Wednesday, 30 March 2011

Evaluation: Stereotypes Question 2


I feel that although my movie, 'Anxiety' does conform to some stereotypes, it subverts some as well. for example, rather than our victim being a young, possibly defenseless female, we chose a seemingly capable male. 
I think it is often more creative to challenge stereotypes, as it adds intrigue for the viewer.
This is similar to the way that there are ominous connotations with the female character, as she leaves the scene without saying anything, after our victim collapses after drinking only a small amount of wine- this suggests she has done something to his drink as she does not seem phased by the events. See below.

One stereotype we did keep was that the 'bad guy' or villain, should be shown in an intimidating way, shown by the misc-en-scene of the outfit, and the camera angles the villain is presented in. Typically low angle shots to make someone appear bigger.

The bars behind, previously shown to represent entrapment, play part again in the misc en scene and develop a spacial awareness so that we know our villain is already closer to the victim without even seeing the distance. The dark coat is stereotypical of the killer who wants to remain inconspicuous.
Although leaning towards the horror/slasher genre, the black coat is prevalent throughout many villains, as it's connotations are well known when seen on screen.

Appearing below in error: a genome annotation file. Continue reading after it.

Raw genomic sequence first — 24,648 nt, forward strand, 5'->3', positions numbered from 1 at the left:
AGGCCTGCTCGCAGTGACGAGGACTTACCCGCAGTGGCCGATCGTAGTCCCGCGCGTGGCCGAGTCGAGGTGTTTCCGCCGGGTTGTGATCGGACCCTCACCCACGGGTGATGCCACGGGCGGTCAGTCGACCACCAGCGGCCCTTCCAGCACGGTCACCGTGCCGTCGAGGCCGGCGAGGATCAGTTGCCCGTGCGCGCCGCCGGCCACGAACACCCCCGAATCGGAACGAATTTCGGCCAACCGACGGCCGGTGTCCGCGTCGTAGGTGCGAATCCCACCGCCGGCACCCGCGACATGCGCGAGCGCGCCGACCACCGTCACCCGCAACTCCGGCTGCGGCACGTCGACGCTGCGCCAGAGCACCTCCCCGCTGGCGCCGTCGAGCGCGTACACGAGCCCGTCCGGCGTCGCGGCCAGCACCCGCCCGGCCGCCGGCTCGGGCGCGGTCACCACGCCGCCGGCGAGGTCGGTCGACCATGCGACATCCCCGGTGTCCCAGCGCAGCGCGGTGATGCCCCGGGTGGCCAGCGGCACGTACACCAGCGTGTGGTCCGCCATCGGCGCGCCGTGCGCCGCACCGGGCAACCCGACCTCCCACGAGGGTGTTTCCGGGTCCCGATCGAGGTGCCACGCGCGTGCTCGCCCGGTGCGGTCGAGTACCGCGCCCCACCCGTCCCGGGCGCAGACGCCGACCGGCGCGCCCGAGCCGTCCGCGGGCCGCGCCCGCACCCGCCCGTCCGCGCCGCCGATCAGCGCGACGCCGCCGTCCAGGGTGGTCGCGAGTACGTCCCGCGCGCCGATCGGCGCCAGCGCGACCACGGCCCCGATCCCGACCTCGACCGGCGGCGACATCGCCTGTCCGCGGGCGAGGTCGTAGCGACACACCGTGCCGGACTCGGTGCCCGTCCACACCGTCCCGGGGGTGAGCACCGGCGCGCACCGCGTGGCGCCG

The camera angle being low; also shows strength and dominance in a situation, as it makes the character seem controlling, taller and larger.
The high angle shot makes a character seem much more helpless and small, in contrast with low angle shot.


The location i found was gritty and urban, i thought it was perfect for the trapped feeling as the locked gates behind it looked like prison bars and the stone walls gave it an industrial and isolated feeling- similar to that of a run down riverside warehouse.
You would expect a location like this from the way it is presented, but the location was in fact normal underpasses and riverside walkways, which happened to be empty enough to shoot there.

The first picture shows the industrial nature of the setting, the warning signs on the doors are like that of a warehouse, especially the 'danger of death' sign shown in the movie. This also creates ominousness. 
The bars and water suggest the victim is trapped on all sides. Although i cannot recall which thrillers are set in a similar setting, i would say that the closest representation of complete entrapment is shown in the 'saw' horror series. In the way that the location is effective in creating suspense and discomfort, i think it does incorporate many of the features of a typical thriller setting.
(finish off)

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